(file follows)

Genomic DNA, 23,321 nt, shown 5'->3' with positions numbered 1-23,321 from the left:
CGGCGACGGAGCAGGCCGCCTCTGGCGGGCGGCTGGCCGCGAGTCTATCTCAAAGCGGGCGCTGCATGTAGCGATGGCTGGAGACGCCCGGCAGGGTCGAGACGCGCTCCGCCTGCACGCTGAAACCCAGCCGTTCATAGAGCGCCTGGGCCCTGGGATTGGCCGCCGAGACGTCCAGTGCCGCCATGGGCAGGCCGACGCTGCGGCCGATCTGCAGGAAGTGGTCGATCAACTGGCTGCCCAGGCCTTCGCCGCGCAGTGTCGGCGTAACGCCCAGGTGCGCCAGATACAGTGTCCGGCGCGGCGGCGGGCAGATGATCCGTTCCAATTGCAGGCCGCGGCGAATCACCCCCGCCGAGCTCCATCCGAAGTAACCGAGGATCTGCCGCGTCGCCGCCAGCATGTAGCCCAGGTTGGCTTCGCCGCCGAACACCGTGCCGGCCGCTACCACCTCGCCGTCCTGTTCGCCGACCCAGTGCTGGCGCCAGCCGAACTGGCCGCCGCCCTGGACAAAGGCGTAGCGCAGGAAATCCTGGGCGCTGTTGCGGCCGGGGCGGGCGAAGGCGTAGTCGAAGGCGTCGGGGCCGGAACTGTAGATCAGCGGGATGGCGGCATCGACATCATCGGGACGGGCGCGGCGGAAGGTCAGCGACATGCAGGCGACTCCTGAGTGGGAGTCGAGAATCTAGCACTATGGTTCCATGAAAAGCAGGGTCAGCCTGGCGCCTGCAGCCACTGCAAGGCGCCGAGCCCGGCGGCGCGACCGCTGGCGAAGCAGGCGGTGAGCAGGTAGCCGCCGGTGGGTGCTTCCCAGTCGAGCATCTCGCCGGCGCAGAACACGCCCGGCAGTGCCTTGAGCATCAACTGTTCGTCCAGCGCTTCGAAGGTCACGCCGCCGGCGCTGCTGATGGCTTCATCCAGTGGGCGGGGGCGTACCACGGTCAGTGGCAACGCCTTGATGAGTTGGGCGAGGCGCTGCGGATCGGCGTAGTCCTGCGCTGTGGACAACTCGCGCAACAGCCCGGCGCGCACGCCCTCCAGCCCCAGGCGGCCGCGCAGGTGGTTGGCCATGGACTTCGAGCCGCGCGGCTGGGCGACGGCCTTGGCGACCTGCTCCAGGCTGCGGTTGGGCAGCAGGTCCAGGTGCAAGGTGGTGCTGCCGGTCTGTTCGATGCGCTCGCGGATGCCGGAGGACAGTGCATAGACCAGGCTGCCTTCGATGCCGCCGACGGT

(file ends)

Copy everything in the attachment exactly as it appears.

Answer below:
Genomic DNA, 23,321 nt, shown 5'->3' with positions numbered 1-23,321 from the left:
CGGCGACGGAGCAGGCCGCCTCTGGCGGGCGGCTGGCCGCGAGTCTATCTCAAAGCGGGCGCTGCATGTAGCGATGGCTGGAGACGCCCGGCAGGGTCGAGACGCGCTCCGCCTGCACGCTGAAACCCAGCCGTTCATAGAGCGCCTGGGCCCTGGGATTGGCCGCCGAGACGTCCAGTGCCGCCATGGGCAGGCCGACGCTGCGGCCGATCTGCAGGAAGTGGTCGATCAACTGGCTGCCCAGGCCTTCGCCGCGCAGTGTCGGCGTAACGCCCAGGTGCGCCAGATACAGTGTCCGGCGCGGCGGCGGGCAGATGATCCGTTCCAATTGCAGGCCGCGGCGAATCACCCCCGCCGAGCTCCATCCGAAGTAACCGAGGATCTGCCGCGTCGCCGCCAGCATGTAGCCCAGGTTGGCTTCGCCGCCGAACACCGTGCCGGCCGCTACCACCTCGCCGTCCTGTTCGCCGACCCAGTGCTGGCGCCAGCCGAACTGGCCGCCGCCCTGGACAAAGGCGTAGCGCAGGAAATCCTGGGCGCTGTTGCGGCCGGGGCGGGCGAAGGCGTAGTCGAAGGCGTCGGGGCCGGAACTGTAGATCAGCGGGATGGCGGCATCGACATCATCGGGACGGGCGCGGCGGAAGGTCAGCGACATGCAGGCGACTCCTGAGTGGGAGTCGAGAATCTAGCACTATGGTTCCATGAAAAGCAGGGTCAGCCTGGCGCCTGCAGCCACTGCAAGGCGCCGAGCCCGGCGGCGCGACCGCTGGCGAAGCAGGCGGTGAGCAGGTAGCCGCCGGTGGGTGCTTCCCAGTCGAGCATCTCGCCGGCGCAGAACACGCCCGGCAGTGCCTTGAGCATCAACTGTTCGTCCAGCGCTTCGAAGGTCACGCCGCCGGCGCTGCTGATGGCTTCATCCAGTGGGCGGGGGCGTACCACGGTCAGTGGCAACGCCTTGATGAGTTGGGCGAGGCGCTGCGGATCGGCGTAGTCCTGCGCTGTGGACAACTCGCGCAACAGCCCGGCGCGCACGCCCTCCAGCCCCAGGCGGCCGCGCAGGTGGTTGGCCATGGACTTCGAGCCGCGCGGCTGGGCGACGGCCTTGGCGACCTGCTCCAGGCTGCGGTTGGGCAGCAGGTCCAGGTGCAAGGTGGTGCTGCCGGTCTGTTCGATGCGCTCGCGGATGCCGGAGGACAGTGCATAGACCAGGCTGCCTTCGATGCCGCCGACGGT